In the past year, the mortgage industry has implemented changes that will help provide customers with the essential information and enough time to understand their home purchases and refinance options. Some of those changes have included the Home Valuation Code of Conduct (HVCC) changes in May 2009 and the Housing and Economic Recovery Act (HERA) requirements that came into effect July 30, 2009. The newest addition to those changes is the RESPA (Real Estate Settlement Procedures Act) Reform, which became mandatory for all lenders and mortgage brokers on January 1, 2010.
Here's what you need to know about the RESPA Reform as a consumer and an industry colleague.
What is RESPA Reform?
RESPA Reform was enacted by the U.S. Department of Housing and Urban Development with the goal to help protect borrowers applying for home financing by: standardizing the industry, providing a thorough explanation of key loan terms and settlement charges, including a side-by-side chart to help compare the estimated charges on the GFE (Good Faith Estimate) with the actual charges at closing, and requiring that fees not increase between issuance of the GFE and closing except under limited circumstances.
What is the RESPA Reform's Goal?
The objective of the new government requirements that relate to home financing is to provide information that can help every homebuyer and owner make better home financing decisions. For example, the HVCC ensures that borrowers have sufficient notice of appraisal content and promotes the accuracy of appraisals by shielding appraisers from undue influence. The RESPA Reform's main goal is to help borrowers avoid surprises at closing by placing tolerance levels on all charges for services associated with obtaining the mortgage where the vendor is not borrower-selected.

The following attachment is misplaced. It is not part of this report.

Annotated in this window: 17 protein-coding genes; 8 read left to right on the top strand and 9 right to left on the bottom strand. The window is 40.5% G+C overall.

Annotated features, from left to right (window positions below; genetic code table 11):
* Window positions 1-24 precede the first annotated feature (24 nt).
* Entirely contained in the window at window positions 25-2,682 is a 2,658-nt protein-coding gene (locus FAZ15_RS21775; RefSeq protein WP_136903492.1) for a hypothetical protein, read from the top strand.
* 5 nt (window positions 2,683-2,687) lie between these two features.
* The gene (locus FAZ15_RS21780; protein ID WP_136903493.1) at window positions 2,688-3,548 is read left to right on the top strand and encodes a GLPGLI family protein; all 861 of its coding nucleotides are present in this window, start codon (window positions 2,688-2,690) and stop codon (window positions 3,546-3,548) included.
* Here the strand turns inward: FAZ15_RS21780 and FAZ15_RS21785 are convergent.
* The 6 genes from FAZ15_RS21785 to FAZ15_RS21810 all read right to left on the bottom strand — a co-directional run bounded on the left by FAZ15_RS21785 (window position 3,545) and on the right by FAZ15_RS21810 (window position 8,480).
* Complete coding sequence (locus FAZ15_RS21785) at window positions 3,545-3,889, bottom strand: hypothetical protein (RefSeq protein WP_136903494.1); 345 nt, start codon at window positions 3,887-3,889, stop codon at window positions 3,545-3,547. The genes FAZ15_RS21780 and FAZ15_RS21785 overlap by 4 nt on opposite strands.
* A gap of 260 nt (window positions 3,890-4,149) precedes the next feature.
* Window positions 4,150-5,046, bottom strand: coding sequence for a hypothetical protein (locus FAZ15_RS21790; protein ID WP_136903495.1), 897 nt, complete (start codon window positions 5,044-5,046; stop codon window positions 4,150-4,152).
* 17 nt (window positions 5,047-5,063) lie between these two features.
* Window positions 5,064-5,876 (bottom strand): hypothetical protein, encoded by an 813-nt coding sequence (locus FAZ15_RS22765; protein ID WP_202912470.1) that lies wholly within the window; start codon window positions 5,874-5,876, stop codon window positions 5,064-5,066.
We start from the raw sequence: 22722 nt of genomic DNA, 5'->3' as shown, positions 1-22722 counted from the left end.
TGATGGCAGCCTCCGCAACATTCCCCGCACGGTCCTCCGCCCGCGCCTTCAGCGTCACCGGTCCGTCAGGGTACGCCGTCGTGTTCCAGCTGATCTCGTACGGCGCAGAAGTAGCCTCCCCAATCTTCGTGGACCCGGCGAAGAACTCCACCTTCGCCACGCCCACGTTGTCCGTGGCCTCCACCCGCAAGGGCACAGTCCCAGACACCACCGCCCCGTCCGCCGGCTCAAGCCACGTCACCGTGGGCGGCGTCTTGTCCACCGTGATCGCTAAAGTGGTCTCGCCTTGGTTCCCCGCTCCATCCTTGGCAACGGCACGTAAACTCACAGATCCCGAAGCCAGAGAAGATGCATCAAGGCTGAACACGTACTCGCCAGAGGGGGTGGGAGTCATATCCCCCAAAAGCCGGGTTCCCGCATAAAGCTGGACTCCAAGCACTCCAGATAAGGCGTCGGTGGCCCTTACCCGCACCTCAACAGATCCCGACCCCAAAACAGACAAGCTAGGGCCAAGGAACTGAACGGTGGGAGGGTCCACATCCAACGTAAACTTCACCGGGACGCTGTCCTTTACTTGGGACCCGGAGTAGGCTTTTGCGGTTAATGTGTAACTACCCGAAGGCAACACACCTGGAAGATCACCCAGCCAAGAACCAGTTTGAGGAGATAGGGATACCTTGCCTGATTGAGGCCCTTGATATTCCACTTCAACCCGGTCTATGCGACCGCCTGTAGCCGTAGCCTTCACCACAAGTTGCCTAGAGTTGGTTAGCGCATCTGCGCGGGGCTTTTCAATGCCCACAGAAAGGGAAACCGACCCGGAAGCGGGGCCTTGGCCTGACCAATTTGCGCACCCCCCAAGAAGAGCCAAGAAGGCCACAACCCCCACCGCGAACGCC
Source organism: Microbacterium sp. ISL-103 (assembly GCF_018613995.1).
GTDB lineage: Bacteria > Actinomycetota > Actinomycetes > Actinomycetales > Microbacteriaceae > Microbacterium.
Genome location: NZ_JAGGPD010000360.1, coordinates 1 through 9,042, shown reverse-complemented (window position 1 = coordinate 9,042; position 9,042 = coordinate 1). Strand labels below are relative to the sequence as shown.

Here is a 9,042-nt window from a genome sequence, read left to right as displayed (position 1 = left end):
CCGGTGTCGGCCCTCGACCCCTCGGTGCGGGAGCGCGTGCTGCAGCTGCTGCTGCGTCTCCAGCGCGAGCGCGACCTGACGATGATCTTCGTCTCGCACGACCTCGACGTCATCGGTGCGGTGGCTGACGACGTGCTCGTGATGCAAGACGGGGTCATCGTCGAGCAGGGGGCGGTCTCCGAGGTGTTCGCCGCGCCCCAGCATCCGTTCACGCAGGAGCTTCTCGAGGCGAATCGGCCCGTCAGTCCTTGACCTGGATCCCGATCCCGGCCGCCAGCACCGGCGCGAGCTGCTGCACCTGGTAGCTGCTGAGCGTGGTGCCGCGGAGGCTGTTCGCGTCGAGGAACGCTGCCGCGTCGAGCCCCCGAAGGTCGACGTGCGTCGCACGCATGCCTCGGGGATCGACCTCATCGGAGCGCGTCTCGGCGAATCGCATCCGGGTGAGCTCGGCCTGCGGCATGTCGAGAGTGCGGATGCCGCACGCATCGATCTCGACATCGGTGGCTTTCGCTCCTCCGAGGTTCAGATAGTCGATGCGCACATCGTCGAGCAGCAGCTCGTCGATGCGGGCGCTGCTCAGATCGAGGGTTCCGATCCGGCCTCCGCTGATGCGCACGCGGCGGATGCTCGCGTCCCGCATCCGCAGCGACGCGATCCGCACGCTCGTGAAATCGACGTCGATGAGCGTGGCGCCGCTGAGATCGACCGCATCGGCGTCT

What impacts will the RESPA Reform have?
The HVCC and the HERA requirements may both impact the loan closing timeline. The RESPA Reform may also influence the timeline and has many process impacts for lenders, settlement agents and attorneys, however the transaction process for the consumers and other parties should remain relatively unchanged. Beginning January 1, 2010, HUD will require all lenders and mortgage brokers to provide borrowers with the new RESPA Reform GFE on any application that is taken on or after January 1, 2010 with a property identified. Additionally, settlement agents and attorneys will be required to provide borrowers with the new RESPA Reform HUD-1 settlement statement that closely aligns with the new GFE. Each lender can decide if or when to implement the new form prior to the required date of January 1, 2010. For any loan where the new GFE form is used, the new HUD-1 form must also be used, even if the closing is prior to January 1.
For Realtors, the new GFE should not impact how you do business and should help your buyers avoid surprise charges at settlement, have the ability to shop for the best loan, and ultimately feel more comfortable with their decision.
Other Important Facts About RESPA
RESPA Reform applies to all open-end and closed-end loans, but it does not apply to home equity lines of credit.
An applicant must receive his or her initial disclosures before upfront fees can be collected from that applicant. The only exception is this credit report fee, which can be collected at application.
Realtors and builders are recommended to talk to settlement agents or attorneys right away about the RESPA Reform requirements to ensure they are prepared to issue the new HUD-1 as required. This may help avoid the possibility of having to select a new closing agent midstream, which could impact the closing date.
This article was provided by Brian Talley of Regent Property Group providing Austin luxury real estate services and providing information about Austin luxury homes for sale to those people searching Austin neighborhoods for purchasing or selling a home.
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